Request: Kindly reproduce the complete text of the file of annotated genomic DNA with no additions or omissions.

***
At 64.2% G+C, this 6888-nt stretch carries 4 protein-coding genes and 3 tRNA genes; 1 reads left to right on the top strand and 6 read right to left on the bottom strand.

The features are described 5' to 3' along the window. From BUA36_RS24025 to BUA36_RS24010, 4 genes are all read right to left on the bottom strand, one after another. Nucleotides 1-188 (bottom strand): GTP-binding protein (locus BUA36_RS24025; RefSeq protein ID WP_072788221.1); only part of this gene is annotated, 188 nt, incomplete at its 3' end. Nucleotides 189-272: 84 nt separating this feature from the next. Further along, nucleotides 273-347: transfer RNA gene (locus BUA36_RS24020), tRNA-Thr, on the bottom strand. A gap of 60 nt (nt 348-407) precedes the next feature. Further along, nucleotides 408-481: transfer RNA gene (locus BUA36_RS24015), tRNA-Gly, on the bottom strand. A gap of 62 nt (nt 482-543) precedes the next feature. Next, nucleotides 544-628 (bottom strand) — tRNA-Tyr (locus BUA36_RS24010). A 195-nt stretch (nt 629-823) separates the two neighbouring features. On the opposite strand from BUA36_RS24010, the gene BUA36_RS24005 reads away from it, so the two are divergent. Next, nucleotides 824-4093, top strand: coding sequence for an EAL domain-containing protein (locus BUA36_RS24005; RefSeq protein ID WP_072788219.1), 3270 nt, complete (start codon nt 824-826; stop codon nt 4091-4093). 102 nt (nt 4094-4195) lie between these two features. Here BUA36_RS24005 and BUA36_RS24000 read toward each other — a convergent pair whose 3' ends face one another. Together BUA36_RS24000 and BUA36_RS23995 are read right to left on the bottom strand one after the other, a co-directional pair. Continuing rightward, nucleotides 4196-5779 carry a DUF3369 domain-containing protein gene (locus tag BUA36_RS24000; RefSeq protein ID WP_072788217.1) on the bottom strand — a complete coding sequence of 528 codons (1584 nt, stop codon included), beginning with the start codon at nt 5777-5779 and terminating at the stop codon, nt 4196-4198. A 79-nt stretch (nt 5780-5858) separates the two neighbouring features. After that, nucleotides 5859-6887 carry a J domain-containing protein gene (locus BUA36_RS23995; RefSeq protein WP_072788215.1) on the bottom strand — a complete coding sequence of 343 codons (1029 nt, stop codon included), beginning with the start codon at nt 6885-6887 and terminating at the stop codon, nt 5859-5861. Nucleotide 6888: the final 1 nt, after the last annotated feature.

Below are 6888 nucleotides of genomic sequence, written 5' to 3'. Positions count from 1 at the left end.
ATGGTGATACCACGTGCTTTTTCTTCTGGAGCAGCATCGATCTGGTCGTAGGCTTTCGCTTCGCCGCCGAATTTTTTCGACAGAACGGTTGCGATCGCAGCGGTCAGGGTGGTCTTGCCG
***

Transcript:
At 64.2% G+C, this 6888-nt stretch carries 4 protein-coding genes and 3 tRNA genes; 1 reads left to right on the top strand and 6 read right to left on the bottom strand.

The features are described 5' to 3' along the window. From BUA36_RS24025 to BUA36_RS24010, 4 genes are all read right to left on the bottom strand, one after another. Nucleotides 1-188 (bottom strand): GTP-binding protein (locus BUA36_RS24025; RefSeq protein ID WP_072788221.1); only part of this gene is annotated, 188 nt, incomplete at its 3' end. Nucleotides 189-272: 84 nt separating this feature from the next. Further along, nucleotides 273-347: transfer RNA gene (locus BUA36_RS24020), tRNA-Thr, on the bottom strand. A gap of 60 nt (nt 348-407) precedes the next feature. Further along, nucleotides 408-481: transfer RNA gene (locus BUA36_RS24015), tRNA-Gly, on the bottom strand. A gap of 62 nt (nt 482-543) precedes the next feature. Next, nucleotides 544-628 (bottom strand) — tRNA-Tyr (locus BUA36_RS24010). A 195-nt stretch (nt 629-823) separates the two neighbouring features. On the opposite strand from BUA36_RS24010, the gene BUA36_RS24005 reads away from it, so the two are divergent. Next, nucleotides 824-4093, top strand: coding sequence for an EAL domain-containing protein (locus BUA36_RS24005; RefSeq protein ID WP_072788219.1), 3270 nt, complete (start codon nt 824-826; stop codon nt 4091-4093). 102 nt (nt 4094-4195) lie between these two features. Here BUA36_RS24005 and BUA36_RS24000 read toward each other — a convergent pair whose 3' ends face one another. Together BUA36_RS24000 and BUA36_RS23995 are read right to left on the bottom strand one after the other, a co-directional pair. Continuing rightward, nucleotides 4196-5779 carry a DUF3369 domain-containing protein gene (locus tag BUA36_RS24000; RefSeq protein ID WP_072788217.1) on the bottom strand — a complete coding sequence of 528 codons (1584 nt, stop codon included), beginning with the start codon at nt 5777-5779 and terminating at the stop codon, nt 4196-4198. A 79-nt stretch (nt 5780-5858) separates the two neighbouring features. After that, nucleotides 5859-6887 carry a J domain-containing protein gene (locus BUA36_RS23995; RefSeq protein WP_072788215.1) on the bottom strand — a complete coding sequence of 343 codons (1029 nt, stop codon included), beginning with the start codon at nt 6885-6887 and terminating at the stop codon, nt 5859-5861. Nucleotide 6888: the final 1 nt, after the last annotated feature.

Below are 6888 nucleotides of genomic sequence, written 5' to 3'. Positions count from 1 at the left end.
ATGGTGATACCACGTGCTTTTTCTTCTGGAGCAGCATCGATCTGGTCGTAGGCTTTCGCTTCGCCGCCGAATTTTTTCGACAGAACGGTTGCGATCGCAGCGGTCAGGGTGGTCTTGCCG